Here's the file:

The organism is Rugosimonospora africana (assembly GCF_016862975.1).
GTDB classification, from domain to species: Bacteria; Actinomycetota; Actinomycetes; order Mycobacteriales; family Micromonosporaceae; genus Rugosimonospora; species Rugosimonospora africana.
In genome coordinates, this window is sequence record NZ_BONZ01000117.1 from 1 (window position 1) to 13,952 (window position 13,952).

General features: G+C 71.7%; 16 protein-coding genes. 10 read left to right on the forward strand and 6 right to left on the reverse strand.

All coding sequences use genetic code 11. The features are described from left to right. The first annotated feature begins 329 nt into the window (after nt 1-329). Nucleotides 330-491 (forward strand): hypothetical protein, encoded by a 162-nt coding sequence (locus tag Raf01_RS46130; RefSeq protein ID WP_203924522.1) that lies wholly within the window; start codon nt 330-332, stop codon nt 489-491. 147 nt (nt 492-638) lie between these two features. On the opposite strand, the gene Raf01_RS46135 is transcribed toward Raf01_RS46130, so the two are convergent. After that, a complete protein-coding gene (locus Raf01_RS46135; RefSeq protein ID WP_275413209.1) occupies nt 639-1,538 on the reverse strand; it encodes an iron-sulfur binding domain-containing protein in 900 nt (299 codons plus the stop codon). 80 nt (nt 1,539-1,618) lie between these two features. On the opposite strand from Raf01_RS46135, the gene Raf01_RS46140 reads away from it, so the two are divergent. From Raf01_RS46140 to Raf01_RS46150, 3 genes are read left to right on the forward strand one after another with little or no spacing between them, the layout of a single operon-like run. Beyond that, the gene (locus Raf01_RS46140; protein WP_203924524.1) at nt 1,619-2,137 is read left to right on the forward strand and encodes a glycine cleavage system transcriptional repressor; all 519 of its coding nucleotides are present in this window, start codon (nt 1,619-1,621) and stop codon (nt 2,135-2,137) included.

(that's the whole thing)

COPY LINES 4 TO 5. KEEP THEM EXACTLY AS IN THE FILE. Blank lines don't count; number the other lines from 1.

General features: G+C 71.7%; 16 protein-coding genes. 10 read left to right on the forward strand and 6 right to left on the reverse strand.

All coding sequences use genetic code 11. The features are described from left to right. The first annotated feature begins 329 nt into the window (after nt 1-329). Nucleotides 330-491 (forward strand): hypothetical protein, encoded by a 162-nt coding sequence (locus tag Raf01_RS46130; RefSeq protein ID WP_203924522.1) that lies wholly within the window; start codon nt 330-332, stop codon nt 489-491. 147 nt (nt 492-638) lie between these two features. On the opposite strand, the gene Raf01_RS46135 is transcribed toward Raf01_RS46130, so the two are convergent. After that, a complete protein-coding gene (locus Raf01_RS46135; RefSeq protein ID WP_275413209.1) occupies nt 639-1,538 on the reverse strand; it encodes an iron-sulfur binding domain-containing protein in 900 nt (299 codons plus the stop codon). 80 nt (nt 1,539-1,618) lie between these two features. On the opposite strand from Raf01_RS46135, the gene Raf01_RS46140 reads away from it, so the two are divergent. From Raf01_RS46140 to Raf01_RS46150, 3 genes are read left to right on the forward strand one after another with little or no spacing between them, the layout of a single operon-like run. Beyond that, the gene (locus Raf01_RS46140; protein WP_203924524.1) at nt 1,619-2,137 is read left to right on the forward strand and encodes a glycine cleavage system transcriptional repressor; all 519 of its coding nucleotides are present in this window, start codon (nt 1,619-1,621) and stop codon (nt 2,135-2,137) included.